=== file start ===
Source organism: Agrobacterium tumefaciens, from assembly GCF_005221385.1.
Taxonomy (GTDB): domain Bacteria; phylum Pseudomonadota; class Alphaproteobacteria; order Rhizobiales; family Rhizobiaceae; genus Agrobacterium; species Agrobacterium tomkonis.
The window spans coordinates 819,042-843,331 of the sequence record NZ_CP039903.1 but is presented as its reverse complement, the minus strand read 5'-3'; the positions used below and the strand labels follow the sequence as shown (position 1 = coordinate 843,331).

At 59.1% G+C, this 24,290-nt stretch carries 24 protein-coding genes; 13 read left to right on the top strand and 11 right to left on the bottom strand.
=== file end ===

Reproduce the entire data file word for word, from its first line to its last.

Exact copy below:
Source organism: Agrobacterium tumefaciens, from assembly GCF_005221385.1.
Taxonomy (GTDB): domain Bacteria; phylum Pseudomonadota; class Alphaproteobacteria; order Rhizobiales; family Rhizobiaceae; genus Agrobacterium; species Agrobacterium tomkonis.
The window spans coordinates 819,042-843,331 of the sequence record NZ_CP039903.1 but is presented as its reverse complement, the minus strand read 5'-3'; the positions used below and the strand labels follow the sequence as shown (position 1 = coordinate 843,331).

At 59.1% G+C, this 24,290-nt stretch carries 24 protein-coding genes; 13 read left to right on the top strand and 11 right to left on the bottom strand.